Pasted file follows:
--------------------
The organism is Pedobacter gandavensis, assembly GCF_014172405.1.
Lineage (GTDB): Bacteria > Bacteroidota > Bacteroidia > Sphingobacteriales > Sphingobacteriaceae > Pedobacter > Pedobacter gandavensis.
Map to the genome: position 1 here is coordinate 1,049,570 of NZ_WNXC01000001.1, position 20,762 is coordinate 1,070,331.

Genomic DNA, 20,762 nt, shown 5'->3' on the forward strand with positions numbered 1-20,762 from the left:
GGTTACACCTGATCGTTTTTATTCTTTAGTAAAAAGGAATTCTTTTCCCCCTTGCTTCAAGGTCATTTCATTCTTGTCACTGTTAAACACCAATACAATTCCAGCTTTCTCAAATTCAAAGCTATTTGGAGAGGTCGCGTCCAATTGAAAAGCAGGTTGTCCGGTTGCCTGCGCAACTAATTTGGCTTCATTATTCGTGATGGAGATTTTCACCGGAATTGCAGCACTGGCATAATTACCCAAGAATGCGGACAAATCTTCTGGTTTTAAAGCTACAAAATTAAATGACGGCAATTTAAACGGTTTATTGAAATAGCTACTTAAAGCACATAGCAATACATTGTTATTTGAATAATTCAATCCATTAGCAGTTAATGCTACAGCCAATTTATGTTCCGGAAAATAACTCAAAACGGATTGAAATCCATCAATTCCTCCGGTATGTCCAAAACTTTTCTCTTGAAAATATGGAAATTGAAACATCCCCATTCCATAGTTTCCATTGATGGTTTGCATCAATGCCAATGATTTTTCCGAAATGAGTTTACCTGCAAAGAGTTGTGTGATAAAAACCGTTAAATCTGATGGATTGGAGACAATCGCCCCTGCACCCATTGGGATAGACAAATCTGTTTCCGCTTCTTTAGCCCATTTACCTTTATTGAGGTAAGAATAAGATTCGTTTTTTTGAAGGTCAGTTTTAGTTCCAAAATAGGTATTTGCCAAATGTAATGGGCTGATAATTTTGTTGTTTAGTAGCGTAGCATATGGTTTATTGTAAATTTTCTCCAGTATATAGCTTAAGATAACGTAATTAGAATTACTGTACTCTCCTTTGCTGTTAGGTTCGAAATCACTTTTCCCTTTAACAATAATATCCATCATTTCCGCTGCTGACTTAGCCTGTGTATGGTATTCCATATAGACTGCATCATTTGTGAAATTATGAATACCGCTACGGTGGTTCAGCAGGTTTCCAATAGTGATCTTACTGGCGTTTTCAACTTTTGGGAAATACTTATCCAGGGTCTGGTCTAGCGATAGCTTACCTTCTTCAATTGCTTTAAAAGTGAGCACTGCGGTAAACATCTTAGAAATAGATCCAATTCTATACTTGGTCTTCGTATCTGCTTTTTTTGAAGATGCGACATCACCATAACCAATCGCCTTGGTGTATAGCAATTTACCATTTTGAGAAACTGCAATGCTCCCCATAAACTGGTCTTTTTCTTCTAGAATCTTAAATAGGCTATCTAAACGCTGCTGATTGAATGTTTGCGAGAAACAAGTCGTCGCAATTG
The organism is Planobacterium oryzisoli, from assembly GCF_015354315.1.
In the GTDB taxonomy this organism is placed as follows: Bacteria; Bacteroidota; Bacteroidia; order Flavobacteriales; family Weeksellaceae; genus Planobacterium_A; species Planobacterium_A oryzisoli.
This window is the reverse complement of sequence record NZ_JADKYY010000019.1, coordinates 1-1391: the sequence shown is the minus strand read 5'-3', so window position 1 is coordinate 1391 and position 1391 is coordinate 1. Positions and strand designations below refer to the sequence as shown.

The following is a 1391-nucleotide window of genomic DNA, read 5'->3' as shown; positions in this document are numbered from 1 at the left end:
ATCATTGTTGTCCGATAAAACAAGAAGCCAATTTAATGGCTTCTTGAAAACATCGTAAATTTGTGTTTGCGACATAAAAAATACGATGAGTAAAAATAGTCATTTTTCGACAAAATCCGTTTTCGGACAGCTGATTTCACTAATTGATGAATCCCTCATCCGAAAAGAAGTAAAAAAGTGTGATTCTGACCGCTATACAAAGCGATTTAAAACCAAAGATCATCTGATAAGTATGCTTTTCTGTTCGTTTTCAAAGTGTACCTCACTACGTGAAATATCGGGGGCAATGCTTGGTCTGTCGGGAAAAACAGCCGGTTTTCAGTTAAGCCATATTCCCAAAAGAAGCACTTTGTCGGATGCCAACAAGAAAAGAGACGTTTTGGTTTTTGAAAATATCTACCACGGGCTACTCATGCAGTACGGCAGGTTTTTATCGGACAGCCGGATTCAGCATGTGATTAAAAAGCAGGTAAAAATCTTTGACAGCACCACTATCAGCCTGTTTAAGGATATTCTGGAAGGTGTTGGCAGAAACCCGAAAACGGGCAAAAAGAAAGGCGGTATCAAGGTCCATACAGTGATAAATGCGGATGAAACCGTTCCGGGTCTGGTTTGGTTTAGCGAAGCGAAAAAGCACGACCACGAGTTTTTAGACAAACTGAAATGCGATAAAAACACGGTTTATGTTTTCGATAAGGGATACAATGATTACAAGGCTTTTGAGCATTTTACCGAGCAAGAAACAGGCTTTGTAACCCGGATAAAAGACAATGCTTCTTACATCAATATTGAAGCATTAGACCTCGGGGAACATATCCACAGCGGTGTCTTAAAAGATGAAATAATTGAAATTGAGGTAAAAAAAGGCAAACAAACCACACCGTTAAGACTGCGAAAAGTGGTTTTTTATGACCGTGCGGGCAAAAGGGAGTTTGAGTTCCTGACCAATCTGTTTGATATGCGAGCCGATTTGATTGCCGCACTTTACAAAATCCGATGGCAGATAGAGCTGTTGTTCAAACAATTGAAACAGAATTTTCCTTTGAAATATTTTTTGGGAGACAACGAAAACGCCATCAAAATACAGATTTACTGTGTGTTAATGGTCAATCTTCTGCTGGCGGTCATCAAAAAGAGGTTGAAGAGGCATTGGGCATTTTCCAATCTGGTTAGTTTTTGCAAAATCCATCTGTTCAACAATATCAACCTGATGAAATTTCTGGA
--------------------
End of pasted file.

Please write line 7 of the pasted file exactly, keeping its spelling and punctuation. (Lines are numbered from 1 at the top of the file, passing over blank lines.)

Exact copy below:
In the GTDB taxonomy this organism is placed as follows: Bacteria; Bacteroidota; Bacteroidia; order Flavobacteriales; family Weeksellaceae; genus Planobacterium_A; species Planobacterium_A oryzisoli.